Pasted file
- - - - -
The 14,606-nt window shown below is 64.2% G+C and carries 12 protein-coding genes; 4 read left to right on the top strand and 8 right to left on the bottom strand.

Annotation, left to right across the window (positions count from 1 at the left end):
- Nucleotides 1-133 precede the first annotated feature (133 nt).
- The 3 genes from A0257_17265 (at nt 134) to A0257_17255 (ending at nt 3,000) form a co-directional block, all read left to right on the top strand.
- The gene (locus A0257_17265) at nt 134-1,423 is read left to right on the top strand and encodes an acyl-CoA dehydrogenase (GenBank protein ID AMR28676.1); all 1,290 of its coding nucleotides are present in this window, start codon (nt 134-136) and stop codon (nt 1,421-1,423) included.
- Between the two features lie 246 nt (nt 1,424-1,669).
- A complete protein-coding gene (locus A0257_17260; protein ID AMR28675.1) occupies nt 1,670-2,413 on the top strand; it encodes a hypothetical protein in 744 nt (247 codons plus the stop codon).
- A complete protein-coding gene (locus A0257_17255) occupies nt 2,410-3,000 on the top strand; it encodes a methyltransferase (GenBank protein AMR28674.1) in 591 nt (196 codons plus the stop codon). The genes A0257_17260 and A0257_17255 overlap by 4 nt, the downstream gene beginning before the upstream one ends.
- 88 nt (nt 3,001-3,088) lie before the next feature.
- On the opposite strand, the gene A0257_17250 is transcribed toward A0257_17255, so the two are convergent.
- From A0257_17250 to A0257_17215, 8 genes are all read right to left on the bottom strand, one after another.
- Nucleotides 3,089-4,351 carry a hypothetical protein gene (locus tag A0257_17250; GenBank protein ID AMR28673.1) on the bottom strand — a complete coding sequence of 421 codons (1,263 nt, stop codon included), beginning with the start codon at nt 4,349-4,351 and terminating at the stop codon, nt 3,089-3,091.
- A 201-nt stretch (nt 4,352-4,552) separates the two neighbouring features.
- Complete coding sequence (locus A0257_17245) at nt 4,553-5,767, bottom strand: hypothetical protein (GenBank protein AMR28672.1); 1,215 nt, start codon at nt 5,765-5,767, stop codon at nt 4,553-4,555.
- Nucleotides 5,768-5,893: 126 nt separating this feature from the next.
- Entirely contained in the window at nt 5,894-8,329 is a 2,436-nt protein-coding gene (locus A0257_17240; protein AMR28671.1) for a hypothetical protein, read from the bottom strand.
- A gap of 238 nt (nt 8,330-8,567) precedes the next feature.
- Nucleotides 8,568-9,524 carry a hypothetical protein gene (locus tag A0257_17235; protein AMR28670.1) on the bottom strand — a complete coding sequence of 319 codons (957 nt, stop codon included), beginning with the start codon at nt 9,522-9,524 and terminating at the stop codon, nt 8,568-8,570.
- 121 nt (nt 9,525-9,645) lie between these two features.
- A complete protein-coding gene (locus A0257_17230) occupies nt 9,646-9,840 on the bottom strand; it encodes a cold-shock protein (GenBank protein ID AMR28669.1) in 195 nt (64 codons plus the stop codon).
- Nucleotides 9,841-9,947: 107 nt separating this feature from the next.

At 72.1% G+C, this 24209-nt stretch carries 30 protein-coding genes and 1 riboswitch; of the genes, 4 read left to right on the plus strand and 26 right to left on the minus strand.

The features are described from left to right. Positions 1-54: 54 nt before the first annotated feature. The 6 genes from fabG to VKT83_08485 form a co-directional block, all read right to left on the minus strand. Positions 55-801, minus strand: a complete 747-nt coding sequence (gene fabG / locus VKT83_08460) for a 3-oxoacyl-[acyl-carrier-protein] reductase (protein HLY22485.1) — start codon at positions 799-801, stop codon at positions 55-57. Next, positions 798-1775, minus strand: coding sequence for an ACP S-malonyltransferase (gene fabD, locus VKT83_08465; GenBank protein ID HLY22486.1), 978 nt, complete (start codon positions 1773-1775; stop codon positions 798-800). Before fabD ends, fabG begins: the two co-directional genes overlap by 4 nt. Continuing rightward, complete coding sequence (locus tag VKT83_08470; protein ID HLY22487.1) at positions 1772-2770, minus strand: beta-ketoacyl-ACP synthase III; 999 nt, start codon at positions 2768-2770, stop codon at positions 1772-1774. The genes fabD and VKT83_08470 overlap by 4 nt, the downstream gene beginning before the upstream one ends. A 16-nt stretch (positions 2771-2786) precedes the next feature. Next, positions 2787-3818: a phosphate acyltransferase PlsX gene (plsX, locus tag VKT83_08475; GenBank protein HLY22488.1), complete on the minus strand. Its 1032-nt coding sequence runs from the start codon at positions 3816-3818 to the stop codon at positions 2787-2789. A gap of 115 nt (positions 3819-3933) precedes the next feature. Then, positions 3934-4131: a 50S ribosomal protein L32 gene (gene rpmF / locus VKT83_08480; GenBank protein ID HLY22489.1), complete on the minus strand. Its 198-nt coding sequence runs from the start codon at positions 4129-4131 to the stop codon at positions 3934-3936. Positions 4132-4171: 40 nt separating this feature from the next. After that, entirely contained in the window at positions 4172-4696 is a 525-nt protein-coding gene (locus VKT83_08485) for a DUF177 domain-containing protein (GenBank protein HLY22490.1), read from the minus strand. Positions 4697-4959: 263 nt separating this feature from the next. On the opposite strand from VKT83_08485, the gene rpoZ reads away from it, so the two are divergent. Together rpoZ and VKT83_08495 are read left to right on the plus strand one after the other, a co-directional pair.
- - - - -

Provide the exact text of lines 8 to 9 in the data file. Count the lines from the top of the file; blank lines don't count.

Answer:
- A complete protein-coding gene (locus A0257_17255) occupies nt 2,410-3,000 on the top strand; it encodes a methyltransferase (GenBank protein AMR28674.1) in 591 nt (196 codons plus the stop codon). The genes A0257_17260 and A0257_17255 overlap by 4 nt, the downstream gene beginning before the upstream one ends.
- 88 nt (nt 3,001-3,088) lie before the next feature.